Note: During the summer months, it’s also possible to ride the Beach Train and the Redwood Forest Steam Train in one day, if you catch the earliest return Beach Train from Roaring Camp to Santa Cruz, and then ride the Redwood Steam Train in the afternoon.

Other Roaring Camp and Railroad Festivities

Whether you’re a Civil War Re-enactor or an amateur ghost hunter, Roaring Camp’s got a special event that will suit you. Check out the events page for a full list of festivals and experiences, or whet your whistle with these regular special trains.

Moonlight Dinner Party: Kick up your heels at Roaring Camp. This extravaganza includes a barbecue dinner, moonlight train ride, and campfire and sing-along on the summit of Bear Mountain. The evening wraps up back at camp for live country music and dancing. When: A few times a year (usually in early fall).

Ghost Train: The Halloween celebration includes a train ride through the haunted forest as actors  perform scenes from “The Legend of Sleepy Hollow” on stages along the tracks. The evening caps off with Halloween festivities at Camp. When: End of October (leading up to Halloween).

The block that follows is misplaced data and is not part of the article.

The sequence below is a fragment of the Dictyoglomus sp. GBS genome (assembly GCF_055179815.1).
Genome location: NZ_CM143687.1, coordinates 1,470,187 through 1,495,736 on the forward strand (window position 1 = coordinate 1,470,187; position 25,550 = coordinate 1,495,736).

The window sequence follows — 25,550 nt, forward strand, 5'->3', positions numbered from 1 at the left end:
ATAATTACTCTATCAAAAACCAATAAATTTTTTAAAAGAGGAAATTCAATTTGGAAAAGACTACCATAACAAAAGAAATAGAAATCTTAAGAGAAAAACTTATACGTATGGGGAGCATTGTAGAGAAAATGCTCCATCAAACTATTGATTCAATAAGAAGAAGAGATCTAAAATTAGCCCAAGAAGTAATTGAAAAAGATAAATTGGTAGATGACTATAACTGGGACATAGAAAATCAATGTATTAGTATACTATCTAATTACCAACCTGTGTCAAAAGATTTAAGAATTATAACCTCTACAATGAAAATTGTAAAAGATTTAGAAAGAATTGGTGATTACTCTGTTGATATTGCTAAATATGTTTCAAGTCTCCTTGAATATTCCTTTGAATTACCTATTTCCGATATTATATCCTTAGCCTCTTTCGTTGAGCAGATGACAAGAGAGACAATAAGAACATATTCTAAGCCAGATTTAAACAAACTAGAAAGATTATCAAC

Holiday Lights Train: Get into the holiday spirit with spiced cider and carols on a glittering train ride around Santa Cruz. Trains depart from and return to the Boardwalk, and the ticket price includes one activity (mini-golf, laser tag, arcade games…) at Santa’s Kingdom.
Directions: Take Caltrain to the San Jose Diridon Station and catch the Highway 17 Express to the Cavallaro Transit Center. From there, take the 35/35A bus to Felton Faire, then walk or cycle about 1 mile south to Roaring Camp (the journey takes about 3.5 hours). Alternatively, you can drive (parking costs $8) to Felton and leave your car at Roaring Camp to explore the park or Santa Cruz car-free (roaringcamp.com).

Photos: Roaring Camp Railroads, Jonathan Assink